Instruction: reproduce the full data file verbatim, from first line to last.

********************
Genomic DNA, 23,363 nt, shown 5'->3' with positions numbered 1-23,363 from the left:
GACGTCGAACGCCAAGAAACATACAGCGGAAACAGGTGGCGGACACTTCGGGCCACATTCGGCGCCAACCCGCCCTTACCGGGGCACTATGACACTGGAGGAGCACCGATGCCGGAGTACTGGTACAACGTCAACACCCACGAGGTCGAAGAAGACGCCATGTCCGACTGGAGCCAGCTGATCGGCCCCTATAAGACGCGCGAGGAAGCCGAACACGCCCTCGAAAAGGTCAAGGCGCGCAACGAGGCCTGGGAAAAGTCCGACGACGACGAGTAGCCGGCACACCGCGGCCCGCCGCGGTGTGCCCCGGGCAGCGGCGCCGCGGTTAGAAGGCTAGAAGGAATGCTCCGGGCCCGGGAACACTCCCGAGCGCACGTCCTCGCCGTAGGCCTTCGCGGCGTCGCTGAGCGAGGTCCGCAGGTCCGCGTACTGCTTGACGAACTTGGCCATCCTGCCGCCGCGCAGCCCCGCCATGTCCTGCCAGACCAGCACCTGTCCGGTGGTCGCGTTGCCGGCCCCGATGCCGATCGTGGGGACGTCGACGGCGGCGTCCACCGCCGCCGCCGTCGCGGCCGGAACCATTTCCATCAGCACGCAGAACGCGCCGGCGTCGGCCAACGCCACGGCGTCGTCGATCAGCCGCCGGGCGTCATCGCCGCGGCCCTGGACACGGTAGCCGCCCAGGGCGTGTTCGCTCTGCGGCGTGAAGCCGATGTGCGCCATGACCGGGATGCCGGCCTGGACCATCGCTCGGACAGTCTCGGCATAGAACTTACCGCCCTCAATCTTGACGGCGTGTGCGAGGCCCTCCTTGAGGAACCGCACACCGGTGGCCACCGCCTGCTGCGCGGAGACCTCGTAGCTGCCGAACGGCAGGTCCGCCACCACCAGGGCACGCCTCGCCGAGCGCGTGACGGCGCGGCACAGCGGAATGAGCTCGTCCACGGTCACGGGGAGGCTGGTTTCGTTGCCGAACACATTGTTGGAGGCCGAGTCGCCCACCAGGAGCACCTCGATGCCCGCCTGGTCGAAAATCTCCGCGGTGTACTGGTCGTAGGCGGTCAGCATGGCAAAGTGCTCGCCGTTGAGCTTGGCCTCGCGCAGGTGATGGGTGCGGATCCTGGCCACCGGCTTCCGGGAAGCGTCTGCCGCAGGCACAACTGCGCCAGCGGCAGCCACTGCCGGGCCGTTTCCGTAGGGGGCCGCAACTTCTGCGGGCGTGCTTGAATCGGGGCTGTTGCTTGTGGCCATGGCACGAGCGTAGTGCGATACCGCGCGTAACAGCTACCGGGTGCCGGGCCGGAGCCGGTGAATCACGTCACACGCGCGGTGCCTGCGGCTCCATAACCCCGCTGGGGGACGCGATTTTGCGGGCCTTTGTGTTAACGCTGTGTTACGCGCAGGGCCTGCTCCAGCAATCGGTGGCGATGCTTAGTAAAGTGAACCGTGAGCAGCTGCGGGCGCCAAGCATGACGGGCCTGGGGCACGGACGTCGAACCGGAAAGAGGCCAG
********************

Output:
Genomic DNA, 23,363 nt, shown 5'->3' with positions numbered 1-23,363 from the left:
GACGTCGAACGCCAAGAAACATACAGCGGAAACAGGTGGCGGACACTTCGGGCCACATTCGGCGCCAACCCGCCCTTACCGGGGCACTATGACACTGGAGGAGCACCGATGCCGGAGTACTGGTACAACGTCAACACCCACGAGGTCGAAGAAGACGCCATGTCCGACTGGAGCCAGCTGATCGGCCCCTATAAGACGCGCGAGGAAGCCGAACACGCCCTCGAAAAGGTCAAGGCGCGCAACGAGGCCTGGGAAAAGTCCGACGACGACGAGTAGCCGGCACACCGCGGCCCGCCGCGGTGTGCCCCGGGCAGCGGCGCCGCGGTTAGAAGGCTAGAAGGAATGCTCCGGGCCCGGGAACACTCCCGAGCGCACGTCCTCGCCGTAGGCCTTCGCGGCGTCGCTGAGCGAGGTCCGCAGGTCCGCGTACTGCTTGACGAACTTGGCCATCCTGCCGCCGCGCAGCCCCGCCATGTCCTGCCAGACCAGCACCTGTCCGGTGGTCGCGTTGCCGGCCCCGATGCCGATCGTGGGGACGTCGACGGCGGCGTCCACCGCCGCCGCCGTCGCGGCCGGAACCATTTCCATCAGCACGCAGAACGCGCCGGCGTCGGCCAACGCCACGGCGTCGTCGATCAGCCGCCGGGCGTCATCGCCGCGGCCCTGGACACGGTAGCCGCCCAGGGCGTGTTCGCTCTGCGGCGTGAAGCCGATGTGCGCCATGACCGGGATGCCGGCCTGGACCATCGCTCGGACAGTCTCGGCATAGAACTTACCGCCCTCAATCTTGACGGCGTGTGCGAGGCCCTCCTTGAGGAACCGCACACCGGTGGCCACCGCCTGCTGCGCGGAGACCTCGTAGCTGCCGAACGGCAGGTCCGCCACCACCAGGGCACGCCTCGCCGAGCGCGTGACGGCGCGGCACAGCGGAATGAGCTCGTCCACGGTCACGGGGAGGCTGGTTTCGTTGCCGAACACATTGTTGGAGGCCGAGTCGCCCACCAGGAGCACCTCGATGCCCGCCTGGTCGAAAATCTCCGCGGTGTACTGGTCGTAGGCGGTCAGCATGGCAAAGTGCTCGCCGTTGAGCTTGGCCTCGCGCAGGTGATGGGTGCGGATCCTGGCCACCGGCTTCCGGGAAGCGTCTGCCGCAGGCACAACTGCGCCAGCGGCAGCCACTGCCGGGCCGTTTCCGTAGGGGGCCGCAACTTCTGCGGGCGTGCTTGAATCGGGGCTGTTGCTTGTGGCCATGGCACGAGCGTAGTGCGATACCGCGCGTAACAGCTACCGGGTGCCGGGCCGGAGCCGGTGAATCACGTCACACGCGCGGTGCCTGCGGCTCCATAACCCCGCTGGGGGACGCGATTTTGCGGGCCTTTGTGTTAACGCTGTGTTACGCGCAGGGCCTGCTCCAGCAATCGGTGGCGATGCTTAGTAAAGTGAACCGTGAGCAGCTGCGGGCGCCAAGCATGACGGGCCTGGGGCACGGACGTCGAACCGGAAAGAGGCCAG